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4 Brazos County Aggies among A&M 2018 Distinguished Alumni

Susan "Sue" Owen '94 June 11, 2018 10:33 AM updated: April 11, 2019 12:50 PM

Recipients such as Duke Hobbs, center, learned of the honor in surprise announcements that featured A&M leaders and dignitaries.
Recipients such as Duke Hobbs, center, learned of the honor in surprise announcements that featured A&M leaders and dignitaries.

Four Brazos County Aggies are among Texas A&M's Distinguished Alumni of 2018. They will be honored at a gala event Oct. 5 and at halftime of the Aggie football game the next day.

Receiving the highest honor bestowed upon a former student of Texas A&M are:

L.D. (Duke) Hobbs ’47 of College Station
Jim Singleton ’66 of College Station
Eddie Joe Davis ’67 of Bryan
John S. Sharp ’72 of College Station

Read more about them and their accomplishments below.

Earlier this year, they learned the news in surprise announcements that were conducted by university leaders and featured a member of the Ross Volunteers reading a special proclamation. You can see photos of these surprise announcements at and view all 10 of the 2018 recipients at

Since the inception of the award in 1962, only 281 of Texas A&M’s 488,500 former students have been recognized with the Distinguished Alumnus Award. Awarded jointly by the university and The Association, this honor recognizes those Aggies who have achieved excellence in their chosen professions and made meaningful contributions to Texas A&M University and their local communities.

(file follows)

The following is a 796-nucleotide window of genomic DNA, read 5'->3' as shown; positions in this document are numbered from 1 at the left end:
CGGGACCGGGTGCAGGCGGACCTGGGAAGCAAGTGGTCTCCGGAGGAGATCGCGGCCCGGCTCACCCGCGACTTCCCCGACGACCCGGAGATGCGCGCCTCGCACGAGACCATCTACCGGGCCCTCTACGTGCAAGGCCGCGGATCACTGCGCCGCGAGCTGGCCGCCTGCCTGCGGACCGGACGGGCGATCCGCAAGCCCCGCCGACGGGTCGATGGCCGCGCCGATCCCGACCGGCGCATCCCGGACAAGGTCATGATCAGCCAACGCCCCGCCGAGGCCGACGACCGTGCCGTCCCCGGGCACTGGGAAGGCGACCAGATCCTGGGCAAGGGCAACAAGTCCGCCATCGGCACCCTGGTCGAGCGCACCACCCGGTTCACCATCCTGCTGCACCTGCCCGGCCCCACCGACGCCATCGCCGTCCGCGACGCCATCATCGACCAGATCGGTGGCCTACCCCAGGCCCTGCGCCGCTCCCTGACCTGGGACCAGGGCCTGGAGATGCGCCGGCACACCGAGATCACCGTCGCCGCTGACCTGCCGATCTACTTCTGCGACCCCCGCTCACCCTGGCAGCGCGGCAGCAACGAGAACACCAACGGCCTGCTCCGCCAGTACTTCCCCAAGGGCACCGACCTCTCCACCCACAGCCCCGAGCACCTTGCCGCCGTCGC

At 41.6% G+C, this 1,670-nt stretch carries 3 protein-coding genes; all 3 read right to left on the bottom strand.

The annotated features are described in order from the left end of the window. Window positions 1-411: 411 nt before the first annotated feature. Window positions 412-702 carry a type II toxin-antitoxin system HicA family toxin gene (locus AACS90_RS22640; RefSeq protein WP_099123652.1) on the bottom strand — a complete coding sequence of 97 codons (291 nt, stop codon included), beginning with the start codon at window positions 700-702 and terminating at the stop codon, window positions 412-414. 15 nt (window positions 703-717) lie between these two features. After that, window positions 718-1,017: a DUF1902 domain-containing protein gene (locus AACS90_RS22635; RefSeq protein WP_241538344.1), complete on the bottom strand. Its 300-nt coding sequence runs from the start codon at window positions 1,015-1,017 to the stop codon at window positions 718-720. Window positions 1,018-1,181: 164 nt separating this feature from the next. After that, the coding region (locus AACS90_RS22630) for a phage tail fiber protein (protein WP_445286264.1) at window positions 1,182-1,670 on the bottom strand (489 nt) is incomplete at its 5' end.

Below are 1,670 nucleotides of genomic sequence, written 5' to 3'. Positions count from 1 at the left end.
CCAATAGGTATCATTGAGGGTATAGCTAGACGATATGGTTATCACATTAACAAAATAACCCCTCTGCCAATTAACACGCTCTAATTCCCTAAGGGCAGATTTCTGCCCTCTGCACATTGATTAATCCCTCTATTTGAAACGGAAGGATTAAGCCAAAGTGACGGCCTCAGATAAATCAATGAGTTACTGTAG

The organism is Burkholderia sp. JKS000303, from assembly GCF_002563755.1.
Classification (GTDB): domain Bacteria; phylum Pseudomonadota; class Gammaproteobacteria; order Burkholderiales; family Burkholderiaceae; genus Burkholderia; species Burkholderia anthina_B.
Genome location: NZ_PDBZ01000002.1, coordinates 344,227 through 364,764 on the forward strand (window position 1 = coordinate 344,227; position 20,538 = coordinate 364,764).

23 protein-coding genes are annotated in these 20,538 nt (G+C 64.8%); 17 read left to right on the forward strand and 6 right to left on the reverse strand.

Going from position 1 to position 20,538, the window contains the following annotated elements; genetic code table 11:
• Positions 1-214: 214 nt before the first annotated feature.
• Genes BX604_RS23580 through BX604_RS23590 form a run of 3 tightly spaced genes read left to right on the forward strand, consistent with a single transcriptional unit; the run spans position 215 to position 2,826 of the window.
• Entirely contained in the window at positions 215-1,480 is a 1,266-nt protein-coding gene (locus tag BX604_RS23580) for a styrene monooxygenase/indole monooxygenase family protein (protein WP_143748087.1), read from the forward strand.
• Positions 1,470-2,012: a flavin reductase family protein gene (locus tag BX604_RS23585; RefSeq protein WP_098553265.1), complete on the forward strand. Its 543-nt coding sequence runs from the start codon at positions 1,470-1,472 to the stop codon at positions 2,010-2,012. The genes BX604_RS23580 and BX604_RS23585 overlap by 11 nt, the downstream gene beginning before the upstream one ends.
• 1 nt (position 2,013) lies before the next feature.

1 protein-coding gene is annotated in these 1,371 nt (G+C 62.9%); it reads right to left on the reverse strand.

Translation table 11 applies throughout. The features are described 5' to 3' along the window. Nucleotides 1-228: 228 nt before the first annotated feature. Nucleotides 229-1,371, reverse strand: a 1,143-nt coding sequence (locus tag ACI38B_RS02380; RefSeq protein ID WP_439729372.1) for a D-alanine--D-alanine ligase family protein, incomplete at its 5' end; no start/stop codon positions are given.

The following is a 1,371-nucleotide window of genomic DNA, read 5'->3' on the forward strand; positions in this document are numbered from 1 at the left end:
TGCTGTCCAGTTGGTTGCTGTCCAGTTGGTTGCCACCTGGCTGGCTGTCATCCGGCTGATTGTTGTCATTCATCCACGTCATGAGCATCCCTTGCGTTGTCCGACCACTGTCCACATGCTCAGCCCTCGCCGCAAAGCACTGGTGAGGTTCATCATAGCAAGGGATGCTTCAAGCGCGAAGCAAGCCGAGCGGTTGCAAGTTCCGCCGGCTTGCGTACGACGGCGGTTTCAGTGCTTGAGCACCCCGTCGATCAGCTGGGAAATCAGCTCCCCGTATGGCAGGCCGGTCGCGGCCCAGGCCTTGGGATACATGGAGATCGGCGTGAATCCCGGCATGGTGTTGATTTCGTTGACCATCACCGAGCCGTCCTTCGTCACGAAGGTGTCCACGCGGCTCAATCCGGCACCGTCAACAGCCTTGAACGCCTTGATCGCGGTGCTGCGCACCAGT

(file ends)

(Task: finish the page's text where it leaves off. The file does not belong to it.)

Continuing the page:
“The 2018 Distinguished Alumni are emblematic of the goals and missions of the university,” said Texas A&M University President Michael K. Young. “We encourage our students to take the Aggie core values into the world and make it a better place through achievement, leadership and service. This group of individuals includes leaders from different fields who have done just that, contributing to our state, nation and world outstandingly in the military, business and industry, architecture, entertainment, public policy and higher education. Although they traveled different paths after graduation, what they all have in common is their enduring love and support of Texas A&M, and for that their fellow Aggies are grateful.”

The recipients learned of their honor when surprised in their places of business and other locations by university and Association representatives, including Young, The Association of Former Students’ 2018 Chair of the Board of Directors Jimmy Williams ’83, Ph.D., Association President and CEO Porter S. Garner III ’79, Texas A&M Foundation President Tyson Voelkel ’96, and a Ross Volunteer, along with university mascot Reveille IX and her handler.